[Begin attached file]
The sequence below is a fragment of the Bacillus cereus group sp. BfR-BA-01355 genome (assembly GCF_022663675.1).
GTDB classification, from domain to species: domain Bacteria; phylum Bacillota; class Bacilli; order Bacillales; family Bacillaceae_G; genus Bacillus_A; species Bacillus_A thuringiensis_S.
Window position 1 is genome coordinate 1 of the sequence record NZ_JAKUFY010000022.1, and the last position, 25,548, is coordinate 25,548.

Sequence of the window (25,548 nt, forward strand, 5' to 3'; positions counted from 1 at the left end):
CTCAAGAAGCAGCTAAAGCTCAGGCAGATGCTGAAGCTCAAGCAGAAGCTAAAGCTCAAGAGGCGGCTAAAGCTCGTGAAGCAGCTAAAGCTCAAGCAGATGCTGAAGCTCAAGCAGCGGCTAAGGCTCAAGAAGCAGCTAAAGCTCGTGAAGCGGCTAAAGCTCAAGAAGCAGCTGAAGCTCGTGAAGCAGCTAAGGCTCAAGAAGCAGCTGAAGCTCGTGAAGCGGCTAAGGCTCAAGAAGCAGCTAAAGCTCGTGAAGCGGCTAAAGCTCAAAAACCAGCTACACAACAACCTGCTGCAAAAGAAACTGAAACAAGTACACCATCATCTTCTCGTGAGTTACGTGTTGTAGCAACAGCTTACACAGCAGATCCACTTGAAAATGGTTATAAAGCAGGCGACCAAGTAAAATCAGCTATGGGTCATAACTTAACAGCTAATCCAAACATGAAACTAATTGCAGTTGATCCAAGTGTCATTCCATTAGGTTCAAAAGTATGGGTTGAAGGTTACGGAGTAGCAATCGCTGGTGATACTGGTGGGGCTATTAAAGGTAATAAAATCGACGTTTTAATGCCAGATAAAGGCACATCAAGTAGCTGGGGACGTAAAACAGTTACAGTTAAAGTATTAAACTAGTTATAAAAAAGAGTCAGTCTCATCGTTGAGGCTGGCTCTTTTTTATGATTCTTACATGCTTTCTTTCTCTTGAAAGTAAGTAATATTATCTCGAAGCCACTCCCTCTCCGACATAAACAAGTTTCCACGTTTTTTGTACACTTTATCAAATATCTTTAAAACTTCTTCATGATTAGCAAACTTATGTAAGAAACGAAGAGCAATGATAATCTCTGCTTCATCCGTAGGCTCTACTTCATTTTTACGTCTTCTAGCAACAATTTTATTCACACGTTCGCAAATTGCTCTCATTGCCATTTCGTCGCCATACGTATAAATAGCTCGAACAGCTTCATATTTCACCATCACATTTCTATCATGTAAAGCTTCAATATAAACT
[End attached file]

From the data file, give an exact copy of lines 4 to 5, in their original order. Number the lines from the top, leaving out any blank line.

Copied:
Sequence of the window (25,548 nt, forward strand, 5' to 3'; positions counted from 1 at the left end):
CTCAAGAAGCAGCTAAAGCTCAGGCAGATGCTGAAGCTCAAGCAGAAGCTAAAGCTCAAGAGGCGGCTAAAGCTCGTGAAGCAGCTAAAGCTCAAGCAGATGCTGAAGCTCAAGCAGCGGCTAAGGCTCAAGAAGCAGCTAAAGCTCGTGAAGCGGCTAAAGCTCAAGAAGCAGCTGAAGCTCGTGAAGCAGCTAAGGCTCAAGAAGCAGCTGAAGCTCGTGAAGCGGCTAAGGCTCAAGAAGCAGCTAAAGCTCGTGAAGCGGCTAAAGCTCAAAAACCAGCTACACAACAACCTGCTGCAAAAGAAACTGAAACAAGTACACCATCATCTTCTCGTGAGTTACGTGTTGTAGCAACAGCTTACACAGCAGATCCACTTGAAAATGGTTATAAAGCAGGCGACCAAGTAAAATCAGCTATGGGTCATAACTTAACAGCTAATCCAAACATGAAACTAATTGCAGTTGATCCAAGTGTCATTCCATTAGGTTCAAAAGTATGGGTTGAAGGTTACGGAGTAGCAATCGCTGGTGATACTGGTGGGGCTATTAAAGGTAATAAAATCGACGTTTTAATGCCAGATAAAGGCACATCAAGTAGCTGGGGACGTAAAACAGTTACAGTTAAAGTATTAAACTAGTTATAAAAAAGAGTCAGTCTCATCGTTGAGGCTGGCTCTTTTTTATGATTCTTACATGCTTTCTTTCTCTTGAAAGTAAGTAATATTATCTCGAAGCCACTCCCTCTCCGACATAAACAAGTTTCCACGTTTTTTGTACACTTTATCAAATATCTTTAAAACTTCTTCATGATTAGCAAACTTATGTAAGAAACGAAGAGCAATGATAATCTCTGCTTCATCCGTAGGCTCTACTTCATTTTTACGTCTTCTAGCAACAATTTTATTCACACGTTCGCAAATTGCTCTCATTGCCATTTCGTCGCCATACGTATAAATAGCTCGAACAGCTTCATATTTCACCATCACATTTCTATCATGTAAAGCTTCAATATAAACT